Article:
Along the way, one of the things she did to help her chances was demand that the church turn over all of her personal folders. Scientology is deeply bureacratic and is practically fetishistic about building up files and dossiers on its members, much of which is hand-written and not computerized. Laura knew that there would be volumes and volumes of material in her files to back up her case, and the court agreed that she was entitled to have them.

But Scientology objected, claiming that the content of her files was the equivalent of “priest-penitent” material, as if her auditors and interrogators were like Catholic priests, and anything shared in those sessions was sacrosanct, like the secrets whispered in a confessional.

Scientology fought the court order to turn over Laura’s files not only in state appeals court, but also with petitions to the California State Supreme Court and even the US Supreme Court, to no avail. Scientology was eventually forced to turn over all of Laura’s files, amounting to 18,000 pages of material.

Why did Scientology lose that fight? Because its claim that auditing files are confidential is a farce.

This was spelled out quite clearly in court documents. In a Catholic confessional, a priest hears the confession of a parishioner (which can be another priest) one on one, and only verbally — no notes are taken, no record is kept.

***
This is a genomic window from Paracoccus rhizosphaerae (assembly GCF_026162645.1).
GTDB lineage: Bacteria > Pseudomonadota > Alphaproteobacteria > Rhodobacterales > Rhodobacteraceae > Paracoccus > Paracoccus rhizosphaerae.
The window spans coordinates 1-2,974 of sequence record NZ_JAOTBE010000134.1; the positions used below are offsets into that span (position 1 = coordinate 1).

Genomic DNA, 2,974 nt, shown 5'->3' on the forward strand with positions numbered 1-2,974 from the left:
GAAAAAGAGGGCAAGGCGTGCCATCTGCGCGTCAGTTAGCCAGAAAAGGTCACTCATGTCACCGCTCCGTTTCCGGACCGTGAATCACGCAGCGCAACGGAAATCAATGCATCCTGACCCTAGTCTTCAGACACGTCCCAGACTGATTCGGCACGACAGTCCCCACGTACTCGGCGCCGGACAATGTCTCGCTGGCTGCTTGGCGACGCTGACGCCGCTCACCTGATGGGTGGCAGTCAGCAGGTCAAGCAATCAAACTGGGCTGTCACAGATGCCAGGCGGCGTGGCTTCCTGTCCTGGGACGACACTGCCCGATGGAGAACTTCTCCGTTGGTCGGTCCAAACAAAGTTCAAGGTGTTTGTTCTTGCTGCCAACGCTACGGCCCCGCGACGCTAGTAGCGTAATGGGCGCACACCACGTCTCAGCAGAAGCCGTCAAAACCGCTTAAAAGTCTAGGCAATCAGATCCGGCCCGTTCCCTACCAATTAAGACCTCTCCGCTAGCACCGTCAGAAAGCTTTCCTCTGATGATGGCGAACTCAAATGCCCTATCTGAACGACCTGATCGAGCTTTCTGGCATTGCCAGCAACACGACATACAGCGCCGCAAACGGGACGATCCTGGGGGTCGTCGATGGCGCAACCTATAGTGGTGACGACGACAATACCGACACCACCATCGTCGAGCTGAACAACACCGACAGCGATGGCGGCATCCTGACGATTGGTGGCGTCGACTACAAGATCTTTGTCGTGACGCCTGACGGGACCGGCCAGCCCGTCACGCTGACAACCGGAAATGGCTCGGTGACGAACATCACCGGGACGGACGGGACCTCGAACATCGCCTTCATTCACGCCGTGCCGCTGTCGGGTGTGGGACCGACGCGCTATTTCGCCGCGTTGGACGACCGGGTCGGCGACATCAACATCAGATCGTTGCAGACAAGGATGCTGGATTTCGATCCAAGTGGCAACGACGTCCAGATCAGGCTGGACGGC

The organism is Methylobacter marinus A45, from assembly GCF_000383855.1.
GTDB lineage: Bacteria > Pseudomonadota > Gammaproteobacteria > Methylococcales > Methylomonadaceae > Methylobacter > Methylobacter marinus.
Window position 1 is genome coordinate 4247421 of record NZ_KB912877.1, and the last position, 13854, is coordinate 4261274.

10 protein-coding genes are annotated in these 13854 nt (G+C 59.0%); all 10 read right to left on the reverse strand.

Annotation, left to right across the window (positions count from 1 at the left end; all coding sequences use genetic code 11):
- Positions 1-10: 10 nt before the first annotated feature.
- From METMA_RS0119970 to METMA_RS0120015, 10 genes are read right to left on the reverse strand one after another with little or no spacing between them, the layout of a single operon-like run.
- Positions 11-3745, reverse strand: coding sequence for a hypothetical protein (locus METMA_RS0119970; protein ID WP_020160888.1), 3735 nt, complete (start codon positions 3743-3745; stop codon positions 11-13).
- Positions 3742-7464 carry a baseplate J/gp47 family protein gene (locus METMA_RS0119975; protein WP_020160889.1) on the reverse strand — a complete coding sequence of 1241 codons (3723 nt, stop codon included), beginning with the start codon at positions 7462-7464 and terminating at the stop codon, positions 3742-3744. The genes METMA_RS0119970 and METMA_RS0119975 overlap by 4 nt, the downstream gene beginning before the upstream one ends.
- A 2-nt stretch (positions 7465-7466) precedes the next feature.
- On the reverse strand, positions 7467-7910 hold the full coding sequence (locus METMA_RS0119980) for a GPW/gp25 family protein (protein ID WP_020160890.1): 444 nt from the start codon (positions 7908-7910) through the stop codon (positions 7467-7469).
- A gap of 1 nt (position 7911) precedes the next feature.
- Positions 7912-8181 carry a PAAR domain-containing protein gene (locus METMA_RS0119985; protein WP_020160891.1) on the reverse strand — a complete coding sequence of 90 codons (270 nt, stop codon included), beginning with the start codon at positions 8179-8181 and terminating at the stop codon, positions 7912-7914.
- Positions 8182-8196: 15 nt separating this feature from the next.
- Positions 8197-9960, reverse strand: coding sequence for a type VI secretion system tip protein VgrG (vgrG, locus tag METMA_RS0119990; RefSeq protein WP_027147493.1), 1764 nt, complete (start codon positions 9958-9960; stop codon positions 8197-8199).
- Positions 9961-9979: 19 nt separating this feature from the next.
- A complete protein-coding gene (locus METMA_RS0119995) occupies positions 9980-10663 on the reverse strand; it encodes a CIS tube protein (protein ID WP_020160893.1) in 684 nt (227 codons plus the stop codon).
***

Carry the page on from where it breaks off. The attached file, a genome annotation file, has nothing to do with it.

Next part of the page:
In Scientology, not only are detailed notes taken and reports written about what a member says in a confessional session, those notes will be reviewed by “case supervisors” and other officials as a matter of course. In Laura’s case, the church had to admit that 259 people had reviewed her files. 259!

(As a side note, there’s a belief among Scientologists that a simple phrase said at the beginning of a security check, “I’m not auditing you,” means that the sec check waives the confidentiality of a regular auditing session. Actually, as Laura’s case proved, none of the sessions of any kind had been confidential in the organization, and when it came to her court order, Scientology was forced to turn over every one of Laura’s files, whether they were auditing, sec checking, or other files. The phrase at the beginning made no difference at all.)

There is no confidentiality in Scientology. There is no “priest-penitent” privilege when it comes to Scientology’s files. And that precedent has been firmly set by the California State Court of Appeals.